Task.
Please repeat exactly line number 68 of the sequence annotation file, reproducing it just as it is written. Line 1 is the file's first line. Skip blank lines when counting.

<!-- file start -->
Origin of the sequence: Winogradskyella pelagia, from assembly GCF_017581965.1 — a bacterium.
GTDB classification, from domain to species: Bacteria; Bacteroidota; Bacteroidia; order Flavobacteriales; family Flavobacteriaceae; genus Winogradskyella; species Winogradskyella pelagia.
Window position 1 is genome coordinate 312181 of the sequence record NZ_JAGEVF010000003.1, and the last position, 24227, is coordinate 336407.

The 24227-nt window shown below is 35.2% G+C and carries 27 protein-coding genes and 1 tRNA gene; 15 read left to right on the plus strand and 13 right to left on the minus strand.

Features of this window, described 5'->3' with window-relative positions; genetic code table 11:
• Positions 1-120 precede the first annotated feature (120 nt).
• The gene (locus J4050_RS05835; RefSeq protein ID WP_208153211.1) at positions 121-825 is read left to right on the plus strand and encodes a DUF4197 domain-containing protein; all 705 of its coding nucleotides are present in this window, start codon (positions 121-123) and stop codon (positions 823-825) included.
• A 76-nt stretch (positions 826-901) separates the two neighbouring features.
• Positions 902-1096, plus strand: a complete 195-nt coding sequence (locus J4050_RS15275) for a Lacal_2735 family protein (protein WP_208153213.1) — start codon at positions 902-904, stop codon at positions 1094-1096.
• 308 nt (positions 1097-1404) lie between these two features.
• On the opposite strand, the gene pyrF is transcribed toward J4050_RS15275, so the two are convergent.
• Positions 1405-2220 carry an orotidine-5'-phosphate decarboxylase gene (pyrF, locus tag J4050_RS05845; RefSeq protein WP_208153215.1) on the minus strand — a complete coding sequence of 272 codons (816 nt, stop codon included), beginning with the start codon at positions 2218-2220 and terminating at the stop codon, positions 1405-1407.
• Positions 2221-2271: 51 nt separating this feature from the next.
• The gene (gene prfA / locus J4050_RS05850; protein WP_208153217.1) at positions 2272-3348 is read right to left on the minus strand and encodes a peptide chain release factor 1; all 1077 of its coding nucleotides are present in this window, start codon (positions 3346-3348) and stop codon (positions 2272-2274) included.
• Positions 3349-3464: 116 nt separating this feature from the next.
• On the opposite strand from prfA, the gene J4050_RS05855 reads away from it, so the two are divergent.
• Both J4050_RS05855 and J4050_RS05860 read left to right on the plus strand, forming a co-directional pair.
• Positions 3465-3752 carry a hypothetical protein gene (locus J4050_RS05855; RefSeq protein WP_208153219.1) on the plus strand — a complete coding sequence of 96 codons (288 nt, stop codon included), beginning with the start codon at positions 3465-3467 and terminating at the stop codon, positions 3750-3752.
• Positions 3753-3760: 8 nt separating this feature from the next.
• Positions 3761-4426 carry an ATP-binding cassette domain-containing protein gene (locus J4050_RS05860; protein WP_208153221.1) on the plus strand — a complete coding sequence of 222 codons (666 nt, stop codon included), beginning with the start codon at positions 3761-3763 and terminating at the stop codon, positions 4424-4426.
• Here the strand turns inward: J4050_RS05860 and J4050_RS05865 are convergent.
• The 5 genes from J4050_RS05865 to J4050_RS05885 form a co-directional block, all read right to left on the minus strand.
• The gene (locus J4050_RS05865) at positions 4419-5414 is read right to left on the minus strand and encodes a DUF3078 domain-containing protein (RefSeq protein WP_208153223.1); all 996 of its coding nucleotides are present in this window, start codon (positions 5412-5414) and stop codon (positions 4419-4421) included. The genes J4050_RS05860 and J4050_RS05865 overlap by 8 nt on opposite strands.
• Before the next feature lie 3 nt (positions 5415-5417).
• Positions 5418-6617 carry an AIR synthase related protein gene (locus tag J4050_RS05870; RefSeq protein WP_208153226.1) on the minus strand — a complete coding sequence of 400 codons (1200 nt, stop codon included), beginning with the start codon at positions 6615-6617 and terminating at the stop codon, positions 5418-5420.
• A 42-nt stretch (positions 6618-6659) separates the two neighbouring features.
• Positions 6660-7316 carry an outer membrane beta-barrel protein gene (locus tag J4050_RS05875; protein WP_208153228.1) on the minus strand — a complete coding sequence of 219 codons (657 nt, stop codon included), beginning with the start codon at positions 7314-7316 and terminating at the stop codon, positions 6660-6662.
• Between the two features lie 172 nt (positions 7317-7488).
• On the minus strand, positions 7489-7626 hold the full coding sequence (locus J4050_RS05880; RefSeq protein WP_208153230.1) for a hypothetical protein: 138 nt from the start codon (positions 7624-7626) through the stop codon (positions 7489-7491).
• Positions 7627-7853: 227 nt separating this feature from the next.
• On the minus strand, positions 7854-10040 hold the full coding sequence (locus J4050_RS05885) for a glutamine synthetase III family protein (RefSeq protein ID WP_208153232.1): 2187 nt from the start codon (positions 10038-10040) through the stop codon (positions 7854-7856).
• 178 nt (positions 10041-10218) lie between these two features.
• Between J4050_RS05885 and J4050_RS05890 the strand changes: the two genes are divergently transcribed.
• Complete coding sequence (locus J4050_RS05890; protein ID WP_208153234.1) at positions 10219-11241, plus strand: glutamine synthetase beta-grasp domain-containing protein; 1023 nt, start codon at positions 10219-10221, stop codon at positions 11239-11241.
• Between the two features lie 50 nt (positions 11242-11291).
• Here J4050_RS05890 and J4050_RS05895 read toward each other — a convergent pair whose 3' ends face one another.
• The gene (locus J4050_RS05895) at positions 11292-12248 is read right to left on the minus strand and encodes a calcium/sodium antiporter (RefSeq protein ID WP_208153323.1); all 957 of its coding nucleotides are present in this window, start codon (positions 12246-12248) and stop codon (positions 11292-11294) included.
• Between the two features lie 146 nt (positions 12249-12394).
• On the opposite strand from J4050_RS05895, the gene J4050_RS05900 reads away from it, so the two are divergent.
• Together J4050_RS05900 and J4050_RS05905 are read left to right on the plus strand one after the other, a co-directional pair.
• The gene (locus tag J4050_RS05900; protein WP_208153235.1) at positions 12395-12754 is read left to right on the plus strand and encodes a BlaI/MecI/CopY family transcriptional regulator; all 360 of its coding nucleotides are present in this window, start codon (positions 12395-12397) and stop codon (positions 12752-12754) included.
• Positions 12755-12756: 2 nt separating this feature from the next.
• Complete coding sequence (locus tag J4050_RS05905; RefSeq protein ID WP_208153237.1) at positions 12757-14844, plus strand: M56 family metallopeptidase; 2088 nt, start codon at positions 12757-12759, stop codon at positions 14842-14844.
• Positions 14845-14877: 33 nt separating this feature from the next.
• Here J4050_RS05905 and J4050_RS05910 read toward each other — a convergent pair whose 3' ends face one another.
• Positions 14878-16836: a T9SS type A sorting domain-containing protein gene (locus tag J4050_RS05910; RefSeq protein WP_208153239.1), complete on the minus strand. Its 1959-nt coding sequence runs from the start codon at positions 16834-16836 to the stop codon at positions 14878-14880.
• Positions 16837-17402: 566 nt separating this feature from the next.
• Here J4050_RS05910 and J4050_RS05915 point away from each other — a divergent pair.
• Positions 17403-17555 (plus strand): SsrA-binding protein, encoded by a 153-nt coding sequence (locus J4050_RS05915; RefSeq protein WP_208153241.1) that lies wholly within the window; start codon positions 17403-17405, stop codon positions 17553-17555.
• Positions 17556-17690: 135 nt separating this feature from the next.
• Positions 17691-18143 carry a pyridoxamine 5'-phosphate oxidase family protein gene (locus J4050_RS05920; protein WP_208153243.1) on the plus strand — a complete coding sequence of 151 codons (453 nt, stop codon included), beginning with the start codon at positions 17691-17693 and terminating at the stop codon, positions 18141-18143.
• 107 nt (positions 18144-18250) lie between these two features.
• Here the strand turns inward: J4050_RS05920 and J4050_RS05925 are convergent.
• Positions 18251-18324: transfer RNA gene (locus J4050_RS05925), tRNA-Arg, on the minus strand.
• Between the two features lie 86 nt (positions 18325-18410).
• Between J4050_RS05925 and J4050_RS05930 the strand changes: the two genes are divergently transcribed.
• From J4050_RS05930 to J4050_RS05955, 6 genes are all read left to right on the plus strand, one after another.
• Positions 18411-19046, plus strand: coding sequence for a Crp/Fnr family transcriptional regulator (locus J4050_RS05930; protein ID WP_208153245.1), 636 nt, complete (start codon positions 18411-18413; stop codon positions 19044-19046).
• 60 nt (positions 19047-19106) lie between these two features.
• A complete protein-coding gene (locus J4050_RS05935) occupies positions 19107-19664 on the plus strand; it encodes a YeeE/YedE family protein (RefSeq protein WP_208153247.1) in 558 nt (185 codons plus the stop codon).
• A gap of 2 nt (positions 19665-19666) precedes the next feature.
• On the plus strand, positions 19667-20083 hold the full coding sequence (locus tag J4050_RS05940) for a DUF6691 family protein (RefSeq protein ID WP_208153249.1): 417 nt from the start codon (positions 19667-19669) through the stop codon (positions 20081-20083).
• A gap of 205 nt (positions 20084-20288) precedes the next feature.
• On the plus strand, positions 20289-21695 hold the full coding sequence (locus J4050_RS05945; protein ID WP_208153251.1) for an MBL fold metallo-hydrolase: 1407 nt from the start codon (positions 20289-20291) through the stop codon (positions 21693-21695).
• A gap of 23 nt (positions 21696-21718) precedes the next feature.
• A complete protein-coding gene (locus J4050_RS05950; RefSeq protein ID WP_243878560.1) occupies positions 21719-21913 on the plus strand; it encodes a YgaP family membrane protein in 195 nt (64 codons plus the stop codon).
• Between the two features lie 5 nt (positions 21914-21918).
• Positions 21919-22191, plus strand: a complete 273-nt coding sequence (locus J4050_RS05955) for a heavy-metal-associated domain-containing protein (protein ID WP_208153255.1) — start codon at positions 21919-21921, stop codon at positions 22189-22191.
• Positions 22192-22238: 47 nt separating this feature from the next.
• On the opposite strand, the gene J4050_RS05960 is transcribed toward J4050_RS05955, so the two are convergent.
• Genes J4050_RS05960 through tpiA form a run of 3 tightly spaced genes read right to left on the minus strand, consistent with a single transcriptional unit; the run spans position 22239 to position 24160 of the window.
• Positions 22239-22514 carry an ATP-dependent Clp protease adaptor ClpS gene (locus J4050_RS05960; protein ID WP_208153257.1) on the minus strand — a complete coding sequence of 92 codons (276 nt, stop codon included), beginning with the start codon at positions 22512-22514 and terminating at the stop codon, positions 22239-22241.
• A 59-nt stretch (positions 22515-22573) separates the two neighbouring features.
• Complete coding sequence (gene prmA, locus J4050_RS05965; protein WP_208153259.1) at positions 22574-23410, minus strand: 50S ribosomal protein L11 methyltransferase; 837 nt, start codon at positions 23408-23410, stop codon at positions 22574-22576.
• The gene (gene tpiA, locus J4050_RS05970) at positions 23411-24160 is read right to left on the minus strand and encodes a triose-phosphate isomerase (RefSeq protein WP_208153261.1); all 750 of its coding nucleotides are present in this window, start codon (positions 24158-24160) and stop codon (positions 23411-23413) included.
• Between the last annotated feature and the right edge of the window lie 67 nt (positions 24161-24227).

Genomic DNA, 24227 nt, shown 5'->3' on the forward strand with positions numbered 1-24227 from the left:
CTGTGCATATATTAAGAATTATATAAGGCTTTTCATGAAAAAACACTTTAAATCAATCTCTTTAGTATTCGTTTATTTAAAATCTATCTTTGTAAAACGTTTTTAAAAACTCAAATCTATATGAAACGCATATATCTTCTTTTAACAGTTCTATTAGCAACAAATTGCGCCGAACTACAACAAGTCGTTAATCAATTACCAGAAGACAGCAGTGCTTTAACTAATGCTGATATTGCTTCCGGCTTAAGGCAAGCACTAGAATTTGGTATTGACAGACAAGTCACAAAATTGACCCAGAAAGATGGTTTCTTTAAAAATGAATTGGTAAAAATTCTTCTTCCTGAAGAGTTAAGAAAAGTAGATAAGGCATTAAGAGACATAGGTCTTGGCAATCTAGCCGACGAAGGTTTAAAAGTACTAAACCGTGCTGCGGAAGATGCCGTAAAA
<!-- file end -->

• Positions 21919-22191, plus strand: a complete 273-nt coding sequence (locus J4050_RS05955) for a heavy-metal-associated domain-containing protein (protein ID WP_208153255.1) — start codon at positions 21919-21921, stop codon at positions 22189-22191.